Ukrainians in a see Bakhmut going their way
March 31, 2023
Florida lawmakers are considering making a change to the way high schoolers in the state are tested for academic aptitude by doing away with the Scholastic Aptitude Test (SAT) and replacing it with the Classic Learning Test.
In response to a public scuffle with the College Board over an Advanced Placement African American Studies course that was rejected by the state resulted in supporters of the AP course accusing DeSantis and his Republican allies in Florida’s government of white-washing history and suppressing African American studies. The state required the College Board to remove topics including reparations, Black Lives Matter, and others in order for the course to be reconsidered.
This week, DeSantis hinted at doing away with the SAT, which is administered by the College Board, as the standard high school aptitude test required for graduation from a public school in the state, and replacing it with an alternative. “Nobody elected (the College Board) to anything,” he said on Tuesday. “They’re just … providing services, and so you can either utilize those services or not. They have provided these AP courses for a long time, but … there are probably some other vendors who may be able to do that job as good or maybe even a lot better.”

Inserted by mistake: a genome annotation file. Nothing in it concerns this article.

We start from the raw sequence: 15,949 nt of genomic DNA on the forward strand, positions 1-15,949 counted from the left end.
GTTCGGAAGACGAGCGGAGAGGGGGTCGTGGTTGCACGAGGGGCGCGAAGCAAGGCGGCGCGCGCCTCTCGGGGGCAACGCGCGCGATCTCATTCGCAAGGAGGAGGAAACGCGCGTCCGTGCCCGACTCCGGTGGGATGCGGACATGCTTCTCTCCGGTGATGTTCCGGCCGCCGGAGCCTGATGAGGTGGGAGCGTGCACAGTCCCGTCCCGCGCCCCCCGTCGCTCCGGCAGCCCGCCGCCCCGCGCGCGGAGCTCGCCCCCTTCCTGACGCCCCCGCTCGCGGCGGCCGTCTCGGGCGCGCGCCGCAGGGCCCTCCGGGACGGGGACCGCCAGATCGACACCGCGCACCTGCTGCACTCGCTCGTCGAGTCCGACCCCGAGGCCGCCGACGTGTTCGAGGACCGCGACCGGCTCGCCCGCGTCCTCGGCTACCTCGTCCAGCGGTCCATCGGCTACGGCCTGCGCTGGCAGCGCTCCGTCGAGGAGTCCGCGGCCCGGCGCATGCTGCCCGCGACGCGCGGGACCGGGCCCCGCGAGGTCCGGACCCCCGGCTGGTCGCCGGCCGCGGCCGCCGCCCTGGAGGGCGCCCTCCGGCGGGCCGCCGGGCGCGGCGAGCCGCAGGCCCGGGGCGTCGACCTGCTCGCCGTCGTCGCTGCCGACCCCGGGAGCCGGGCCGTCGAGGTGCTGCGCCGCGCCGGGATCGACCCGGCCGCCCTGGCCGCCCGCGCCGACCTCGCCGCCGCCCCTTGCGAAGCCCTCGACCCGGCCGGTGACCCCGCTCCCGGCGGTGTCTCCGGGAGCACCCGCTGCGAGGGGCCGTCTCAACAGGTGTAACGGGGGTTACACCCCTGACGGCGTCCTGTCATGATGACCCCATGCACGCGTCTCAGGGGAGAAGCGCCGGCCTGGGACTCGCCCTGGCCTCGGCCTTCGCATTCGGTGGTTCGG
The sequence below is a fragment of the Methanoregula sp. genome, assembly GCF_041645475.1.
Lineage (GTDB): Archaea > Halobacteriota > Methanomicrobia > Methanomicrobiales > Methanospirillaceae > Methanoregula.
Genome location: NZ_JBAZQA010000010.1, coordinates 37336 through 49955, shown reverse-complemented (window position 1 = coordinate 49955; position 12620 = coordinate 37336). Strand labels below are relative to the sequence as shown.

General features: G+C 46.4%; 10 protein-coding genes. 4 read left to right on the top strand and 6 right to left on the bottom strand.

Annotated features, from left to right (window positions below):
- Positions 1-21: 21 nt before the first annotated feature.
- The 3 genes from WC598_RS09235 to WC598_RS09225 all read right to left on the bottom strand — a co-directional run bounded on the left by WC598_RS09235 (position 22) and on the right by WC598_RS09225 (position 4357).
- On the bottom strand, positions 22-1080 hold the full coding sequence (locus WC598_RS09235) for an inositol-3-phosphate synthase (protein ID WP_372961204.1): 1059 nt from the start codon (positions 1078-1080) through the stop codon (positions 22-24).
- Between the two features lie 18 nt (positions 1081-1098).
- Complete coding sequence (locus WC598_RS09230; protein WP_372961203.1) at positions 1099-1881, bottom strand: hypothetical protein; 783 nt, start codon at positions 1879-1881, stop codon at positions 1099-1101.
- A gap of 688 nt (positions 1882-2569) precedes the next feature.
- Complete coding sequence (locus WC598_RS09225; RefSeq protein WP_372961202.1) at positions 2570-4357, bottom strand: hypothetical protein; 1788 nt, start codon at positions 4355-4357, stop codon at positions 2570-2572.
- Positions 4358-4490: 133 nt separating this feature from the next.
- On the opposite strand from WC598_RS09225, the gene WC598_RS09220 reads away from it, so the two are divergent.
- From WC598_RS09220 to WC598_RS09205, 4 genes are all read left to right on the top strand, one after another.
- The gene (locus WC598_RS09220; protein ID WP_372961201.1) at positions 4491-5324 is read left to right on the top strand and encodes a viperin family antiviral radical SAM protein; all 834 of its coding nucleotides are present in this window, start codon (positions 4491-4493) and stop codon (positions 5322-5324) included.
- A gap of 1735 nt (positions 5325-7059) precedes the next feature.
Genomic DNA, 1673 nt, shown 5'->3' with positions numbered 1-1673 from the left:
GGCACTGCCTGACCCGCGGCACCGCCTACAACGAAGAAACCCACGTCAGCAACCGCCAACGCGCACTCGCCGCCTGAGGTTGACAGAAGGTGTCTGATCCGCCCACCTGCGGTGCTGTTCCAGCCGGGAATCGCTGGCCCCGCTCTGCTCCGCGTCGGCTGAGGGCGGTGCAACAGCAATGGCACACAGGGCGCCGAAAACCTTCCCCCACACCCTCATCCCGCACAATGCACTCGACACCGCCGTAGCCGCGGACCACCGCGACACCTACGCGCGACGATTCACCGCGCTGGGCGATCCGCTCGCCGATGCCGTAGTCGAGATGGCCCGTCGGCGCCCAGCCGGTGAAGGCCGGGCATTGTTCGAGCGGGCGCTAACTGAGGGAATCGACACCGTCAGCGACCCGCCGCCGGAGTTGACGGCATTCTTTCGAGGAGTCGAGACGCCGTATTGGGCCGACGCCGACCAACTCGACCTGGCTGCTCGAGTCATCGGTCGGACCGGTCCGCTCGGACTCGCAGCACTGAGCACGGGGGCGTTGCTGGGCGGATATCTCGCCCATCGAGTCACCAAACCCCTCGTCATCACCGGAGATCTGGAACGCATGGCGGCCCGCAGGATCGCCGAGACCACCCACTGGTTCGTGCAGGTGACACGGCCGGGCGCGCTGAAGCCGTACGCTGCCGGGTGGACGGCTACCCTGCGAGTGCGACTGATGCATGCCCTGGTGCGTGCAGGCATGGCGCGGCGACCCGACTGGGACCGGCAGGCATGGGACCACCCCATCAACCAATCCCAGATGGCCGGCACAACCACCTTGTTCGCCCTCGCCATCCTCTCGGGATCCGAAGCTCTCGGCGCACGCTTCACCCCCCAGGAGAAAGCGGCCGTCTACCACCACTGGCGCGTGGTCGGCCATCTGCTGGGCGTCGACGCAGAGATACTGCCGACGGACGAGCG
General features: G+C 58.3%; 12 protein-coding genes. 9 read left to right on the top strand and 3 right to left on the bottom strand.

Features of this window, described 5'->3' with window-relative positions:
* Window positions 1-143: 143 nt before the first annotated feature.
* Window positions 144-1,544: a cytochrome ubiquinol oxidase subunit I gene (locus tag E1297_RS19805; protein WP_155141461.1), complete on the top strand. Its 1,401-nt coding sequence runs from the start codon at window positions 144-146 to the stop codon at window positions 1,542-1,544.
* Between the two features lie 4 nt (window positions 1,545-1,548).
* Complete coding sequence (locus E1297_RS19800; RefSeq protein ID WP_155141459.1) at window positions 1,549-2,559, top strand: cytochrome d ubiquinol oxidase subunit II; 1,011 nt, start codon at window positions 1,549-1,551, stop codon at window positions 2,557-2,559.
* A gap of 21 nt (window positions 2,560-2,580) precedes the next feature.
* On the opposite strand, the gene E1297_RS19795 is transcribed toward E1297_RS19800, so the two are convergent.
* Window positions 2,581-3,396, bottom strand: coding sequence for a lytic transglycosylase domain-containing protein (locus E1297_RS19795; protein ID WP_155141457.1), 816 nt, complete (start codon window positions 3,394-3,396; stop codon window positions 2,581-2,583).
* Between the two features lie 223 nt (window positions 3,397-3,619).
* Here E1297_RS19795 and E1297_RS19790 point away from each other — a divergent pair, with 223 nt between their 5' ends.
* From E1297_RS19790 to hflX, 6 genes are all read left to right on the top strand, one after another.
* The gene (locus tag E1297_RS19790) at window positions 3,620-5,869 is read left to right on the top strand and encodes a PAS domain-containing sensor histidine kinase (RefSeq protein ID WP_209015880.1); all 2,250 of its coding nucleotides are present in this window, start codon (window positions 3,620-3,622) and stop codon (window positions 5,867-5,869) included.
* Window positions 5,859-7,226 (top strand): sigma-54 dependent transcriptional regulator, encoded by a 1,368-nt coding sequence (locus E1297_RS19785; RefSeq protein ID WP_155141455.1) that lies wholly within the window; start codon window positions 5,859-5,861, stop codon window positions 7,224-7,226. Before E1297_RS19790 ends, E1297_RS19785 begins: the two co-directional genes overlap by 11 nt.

While DeSantis did not specifically mention replacing the SAT with the CLT, state Department of Education Senior Chancellor Henry Mack Tweeted, “Not only do we need to build anew by returning to the foundations of our democracy, but CLT also offers the opportunity for all our colleges & universities to rightsize their priorities.”
The CLT was designed by a former high school English teacher, Jeremy Tate, who set out to create a test that was geared more toward moral and ethical ideas being taught in the classroom. It is often used in private and homeschool environments, while most public high schools in the country have long used the SAT. Tate has indicated he has met with Florida education officials to discuss replacing the SAT with his test. “We’re thrilled they like what we’re doing. We’re talking to people in the administration, again, really, almost every day right now,” he told the Miami Herald.
ARTICLE: LAURA SPIVAK
MANAGING EDITOR: LUKE MOCHERMAN
PHOTO CREDIT: BUSINESS INSIDER